As children return to school in 2021, many of them have to make up for lost time learning. At the same time, we need to ensure their socio-emotional wellbeing. Teaching and learning methodologies which make use of games and play are best placed to combine both purposes: children can learn skills while reconnecting with each other and having fun. An example of such an approach is Catch Up in Zambia, where children are improving their literacy and numeracy skills in a playful and stimulating way.
A (short) history of Catch Up
Catch Up is a remedial learning intervention, based on the Teaching at the Right Level (TaRL) methodology, which groups learners by learning levels rather than by grade and makes use of hands-on and playful learning methodologies. After already covering 1,800 schools in Zambia’s Eastern and Southern Provinces, the Catch Up initiative is currently being scaled up to an additional province (Lusaka Province) by the Ministry of General Education, with support from VVOB, TaRL Africa and the LEGO Foundation. Existing materials have been translated into five additional local languages, 385 provincial and district staff and school administrators and 629 new teachers have been trained in the Catch Up approach.
Catch Up makes use of interactive teaching methodologies, combining groupwork, play and individual exercises. Literacy activities include linguistic games, mind maps and action songs. Numeracy activities range from reading number charts, to counting with bundles of sticks and currency notes. And the beauty of the approach is that it promotes the use of locally available and low-cost resources, meaning it can be delivered at scale at a very low cost for the education system.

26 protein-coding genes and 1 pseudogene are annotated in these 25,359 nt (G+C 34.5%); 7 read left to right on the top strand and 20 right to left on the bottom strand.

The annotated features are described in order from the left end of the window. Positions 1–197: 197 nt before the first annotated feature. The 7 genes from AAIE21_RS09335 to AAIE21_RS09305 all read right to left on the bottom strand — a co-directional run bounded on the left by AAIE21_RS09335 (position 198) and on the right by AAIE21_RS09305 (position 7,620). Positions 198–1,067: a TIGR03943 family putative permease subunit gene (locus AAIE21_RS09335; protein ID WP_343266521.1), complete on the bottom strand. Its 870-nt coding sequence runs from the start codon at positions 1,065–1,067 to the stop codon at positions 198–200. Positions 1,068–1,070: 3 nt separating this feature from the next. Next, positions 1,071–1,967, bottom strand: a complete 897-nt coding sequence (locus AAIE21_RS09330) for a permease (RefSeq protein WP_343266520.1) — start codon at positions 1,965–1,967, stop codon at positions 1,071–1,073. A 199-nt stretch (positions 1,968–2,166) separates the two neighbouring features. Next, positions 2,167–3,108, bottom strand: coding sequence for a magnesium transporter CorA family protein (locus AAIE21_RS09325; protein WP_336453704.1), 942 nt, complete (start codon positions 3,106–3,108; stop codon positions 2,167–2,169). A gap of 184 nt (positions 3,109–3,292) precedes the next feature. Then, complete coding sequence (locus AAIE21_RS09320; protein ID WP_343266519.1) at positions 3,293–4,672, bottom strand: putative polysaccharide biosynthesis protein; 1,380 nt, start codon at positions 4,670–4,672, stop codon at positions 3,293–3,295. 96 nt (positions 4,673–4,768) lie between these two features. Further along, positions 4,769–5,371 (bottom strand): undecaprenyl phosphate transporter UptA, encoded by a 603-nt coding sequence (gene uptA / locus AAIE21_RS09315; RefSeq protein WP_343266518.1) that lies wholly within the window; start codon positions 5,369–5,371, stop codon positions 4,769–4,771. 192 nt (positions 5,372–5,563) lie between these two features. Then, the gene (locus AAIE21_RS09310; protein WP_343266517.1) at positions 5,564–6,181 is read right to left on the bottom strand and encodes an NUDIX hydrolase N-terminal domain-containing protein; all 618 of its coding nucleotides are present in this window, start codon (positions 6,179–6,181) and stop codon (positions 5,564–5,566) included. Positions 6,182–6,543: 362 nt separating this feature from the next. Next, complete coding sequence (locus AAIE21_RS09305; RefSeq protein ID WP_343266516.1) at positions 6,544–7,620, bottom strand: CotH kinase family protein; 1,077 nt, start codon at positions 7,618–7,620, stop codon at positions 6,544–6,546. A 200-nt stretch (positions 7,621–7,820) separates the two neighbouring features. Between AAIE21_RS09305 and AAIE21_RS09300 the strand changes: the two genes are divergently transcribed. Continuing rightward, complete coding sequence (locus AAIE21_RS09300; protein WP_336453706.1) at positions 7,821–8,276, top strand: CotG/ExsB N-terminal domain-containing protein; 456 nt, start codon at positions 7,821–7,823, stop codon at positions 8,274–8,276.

Responding to the crisis with remedial teaching
School closures have exacerbated existing inequalities in education, within and across countries. Maximising the impacts of teachers on foundational and socio-emotional skills of learners is a crucial part of government attempts to recover from the pandemic in both the short and long run. Many children have to make up for lost time learning, but this shouldn’t put any additional pressure on them at this difficult time. Remedial methodologies which make use of games and play – such as Catch Up in Zambia – offer great potential to respond to the current crisis and should be further scaled up.
Schools in Zambia reopened on 1 February 2021. We’re happy that more Zambian children than ever before can now benefit from appropriate remedial learning. And we have significant evidence to show that it works! But the needs are still huge and further support is needed. The Ministry of General Education, VVOB and TaRL Africa have prepared an ambitious plan for nationwide scaling up and are exploring new partnerships to make this happen.